Nurturing Future Lawyers

The legal marketplace today is vastly different from what it was a generation, or even a decade ago. Lawyers are required to be increasingly versatile, technology savvy and demonstrate a wide array of non-legal skills. Wolff firmly believes law schools in Hong Kong are ensuring that graduates are primed for success not only in the legal profession, but in other sectors as well. “I trust that the law schools in Hong Kong are doing a very good job in preparing graduates for the modern legal marketplace,” he says. “It must not be forgotten in this context, however, that law graduates also have excellent career opportunities in non-law sectors and our educational work has in fact created some real leaders in those fields. Of course, we can do even better. For example, as already mentioned, in times of globalisation even more emphasis has to be placed on legal aspects related to cross-border legal transactions.”

Wolff is appreciative of the fact that at least 50 percent of a practicing lawyer’s work is non-law related, and concerns issues like management, budgeting and business development. “Related non-law skills are therefore essential for successful lawyering at all levels and in its different forms,” says Wolff. “As I mentioned earlier, we are constantly working on the enhancement of the skills training modules offered in various forms at undergraduate and postgraduate level. I have rather concrete plans how to move things forward in order to align our curricula with practical needs for the benefit of our students and ultimately their future employers as well as the society as such. I will assume the Deanship of the CUHK Faculty of Law in September and we will start with the implementation of these plans straight away.”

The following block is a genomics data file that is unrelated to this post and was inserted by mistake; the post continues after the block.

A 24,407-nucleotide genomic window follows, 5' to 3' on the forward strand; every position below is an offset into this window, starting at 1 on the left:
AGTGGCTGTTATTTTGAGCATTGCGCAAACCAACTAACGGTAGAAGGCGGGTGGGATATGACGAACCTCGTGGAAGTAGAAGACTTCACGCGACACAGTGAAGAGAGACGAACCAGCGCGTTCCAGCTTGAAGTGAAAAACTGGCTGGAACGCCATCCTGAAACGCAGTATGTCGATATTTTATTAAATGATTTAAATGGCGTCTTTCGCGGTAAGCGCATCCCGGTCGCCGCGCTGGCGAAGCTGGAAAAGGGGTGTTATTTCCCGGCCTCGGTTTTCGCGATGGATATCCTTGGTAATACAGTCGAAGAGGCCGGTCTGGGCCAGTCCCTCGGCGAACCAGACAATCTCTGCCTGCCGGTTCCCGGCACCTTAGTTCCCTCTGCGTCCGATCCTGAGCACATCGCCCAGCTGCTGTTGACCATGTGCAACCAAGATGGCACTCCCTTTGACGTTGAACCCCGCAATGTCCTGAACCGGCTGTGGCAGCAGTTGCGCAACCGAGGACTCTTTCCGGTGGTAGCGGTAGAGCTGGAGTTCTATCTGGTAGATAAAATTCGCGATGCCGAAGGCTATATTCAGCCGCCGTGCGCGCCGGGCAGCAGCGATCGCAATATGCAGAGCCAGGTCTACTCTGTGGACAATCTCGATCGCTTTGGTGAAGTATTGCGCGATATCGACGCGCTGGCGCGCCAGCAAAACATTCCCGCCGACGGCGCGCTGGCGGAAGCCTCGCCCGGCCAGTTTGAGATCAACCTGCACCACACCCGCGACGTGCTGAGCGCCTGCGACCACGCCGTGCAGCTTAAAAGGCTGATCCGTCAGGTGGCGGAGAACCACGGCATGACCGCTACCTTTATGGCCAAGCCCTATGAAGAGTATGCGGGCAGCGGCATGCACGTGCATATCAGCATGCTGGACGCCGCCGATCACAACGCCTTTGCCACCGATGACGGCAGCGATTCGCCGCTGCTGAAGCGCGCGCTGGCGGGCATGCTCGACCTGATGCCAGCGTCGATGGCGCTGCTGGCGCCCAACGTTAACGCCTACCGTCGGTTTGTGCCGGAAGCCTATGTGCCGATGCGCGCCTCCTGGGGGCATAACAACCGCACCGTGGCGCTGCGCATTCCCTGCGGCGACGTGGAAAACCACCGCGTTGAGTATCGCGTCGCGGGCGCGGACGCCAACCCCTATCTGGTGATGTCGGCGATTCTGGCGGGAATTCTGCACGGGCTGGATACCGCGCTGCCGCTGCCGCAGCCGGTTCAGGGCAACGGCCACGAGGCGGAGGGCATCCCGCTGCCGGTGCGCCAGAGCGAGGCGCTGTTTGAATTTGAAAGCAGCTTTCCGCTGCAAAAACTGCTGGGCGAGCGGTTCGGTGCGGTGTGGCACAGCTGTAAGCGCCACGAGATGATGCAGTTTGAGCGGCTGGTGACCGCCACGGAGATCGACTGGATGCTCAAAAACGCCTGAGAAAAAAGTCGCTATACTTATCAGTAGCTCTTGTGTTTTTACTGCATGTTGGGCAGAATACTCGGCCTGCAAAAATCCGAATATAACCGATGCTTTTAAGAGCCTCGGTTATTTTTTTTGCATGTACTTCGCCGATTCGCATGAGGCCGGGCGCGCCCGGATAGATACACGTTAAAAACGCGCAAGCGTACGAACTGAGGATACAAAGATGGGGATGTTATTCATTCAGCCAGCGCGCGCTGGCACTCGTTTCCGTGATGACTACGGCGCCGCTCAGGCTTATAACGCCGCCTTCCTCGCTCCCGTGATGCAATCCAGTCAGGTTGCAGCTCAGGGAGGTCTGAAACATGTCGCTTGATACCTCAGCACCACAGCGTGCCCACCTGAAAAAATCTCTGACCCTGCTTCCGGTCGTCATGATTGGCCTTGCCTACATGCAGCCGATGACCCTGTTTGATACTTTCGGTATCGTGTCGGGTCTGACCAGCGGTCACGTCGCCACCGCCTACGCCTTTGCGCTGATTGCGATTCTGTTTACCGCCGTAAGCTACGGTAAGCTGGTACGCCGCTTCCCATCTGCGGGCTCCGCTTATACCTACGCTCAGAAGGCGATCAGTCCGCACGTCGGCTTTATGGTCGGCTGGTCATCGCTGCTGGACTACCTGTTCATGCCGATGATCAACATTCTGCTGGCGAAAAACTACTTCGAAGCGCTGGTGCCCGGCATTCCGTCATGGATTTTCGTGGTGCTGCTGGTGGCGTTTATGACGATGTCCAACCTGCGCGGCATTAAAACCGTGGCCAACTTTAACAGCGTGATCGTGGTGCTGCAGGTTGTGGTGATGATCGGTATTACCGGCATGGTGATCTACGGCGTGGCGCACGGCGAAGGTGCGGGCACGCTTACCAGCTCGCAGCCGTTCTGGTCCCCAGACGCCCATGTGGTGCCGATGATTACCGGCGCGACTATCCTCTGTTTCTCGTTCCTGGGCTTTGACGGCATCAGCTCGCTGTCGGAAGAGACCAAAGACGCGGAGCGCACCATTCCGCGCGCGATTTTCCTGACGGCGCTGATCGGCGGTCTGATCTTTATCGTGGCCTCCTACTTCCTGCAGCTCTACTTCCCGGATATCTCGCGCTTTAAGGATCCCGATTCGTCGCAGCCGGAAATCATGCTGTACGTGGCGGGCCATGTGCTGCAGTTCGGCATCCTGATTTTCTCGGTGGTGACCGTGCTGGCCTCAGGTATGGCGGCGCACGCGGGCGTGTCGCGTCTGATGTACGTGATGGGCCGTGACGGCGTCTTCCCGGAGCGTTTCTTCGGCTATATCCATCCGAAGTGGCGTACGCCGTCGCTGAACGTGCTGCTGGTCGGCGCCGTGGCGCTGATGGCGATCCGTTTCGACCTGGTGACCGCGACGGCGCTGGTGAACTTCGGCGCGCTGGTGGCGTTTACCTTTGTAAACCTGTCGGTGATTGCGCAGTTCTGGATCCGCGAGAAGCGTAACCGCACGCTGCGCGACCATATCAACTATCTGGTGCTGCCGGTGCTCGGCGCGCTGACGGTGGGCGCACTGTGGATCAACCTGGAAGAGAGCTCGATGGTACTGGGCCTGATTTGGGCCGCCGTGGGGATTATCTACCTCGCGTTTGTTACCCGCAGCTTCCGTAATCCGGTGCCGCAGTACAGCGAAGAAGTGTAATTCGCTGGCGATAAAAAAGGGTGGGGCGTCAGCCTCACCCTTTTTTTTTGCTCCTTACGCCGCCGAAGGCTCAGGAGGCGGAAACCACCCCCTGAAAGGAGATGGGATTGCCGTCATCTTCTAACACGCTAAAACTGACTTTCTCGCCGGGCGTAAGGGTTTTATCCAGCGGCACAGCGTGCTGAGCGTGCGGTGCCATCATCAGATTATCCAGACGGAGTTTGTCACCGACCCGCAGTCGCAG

About the PCLL

He also weighs in on the current PCLL programme, which qualifies law graduates before they can become trainee solicitors or pupil barristers. “The PCLL programme delivery mode as such has many advantages as compared, for example, with the German model where law graduates have to undergo two years of practical training during which they work for judges, prosecutors, administrative bodies and private law firms followed by the second state examination. The one-year PCLL programme is much more focused and allows students to select their area of professional specialisation right after graduation,” says Wolff.

He adds that he feels that CUHK’s own PCLL programme is very strong and its PCLL graduates leave the Faculty well-prepared for legal practice. “Our PCLL courses are taught by full-time teachers who are experienced practitioners. The PCLL curriculum entails lots of in-class simulations and skills-training modules. While it stands to reason that nothing can replace the legal training on the job, our PCLL programme equips our graduates with the practical knowledge and skills which are needed for a successful career in law,” Wolff says.

Advice to Prospective Law Students

So what advice does Wolff have for those considering the study of law? “Most importantly, they must understand that law is not just a(nother) tool to make money. In contrast, law is key to protect the core values of every society and ultimately to achieve justice. Second, law studies and the work as a lawyer are not always a walk in the park. However, aspiring law students can rest assured that nothing (nothing!) can be more exciting than engaging with law in its different facets. Finally, it is important to join only the best school and - I have to say - this would of course be the CUHK Faculty of Law,” says Wolff with a broad smile.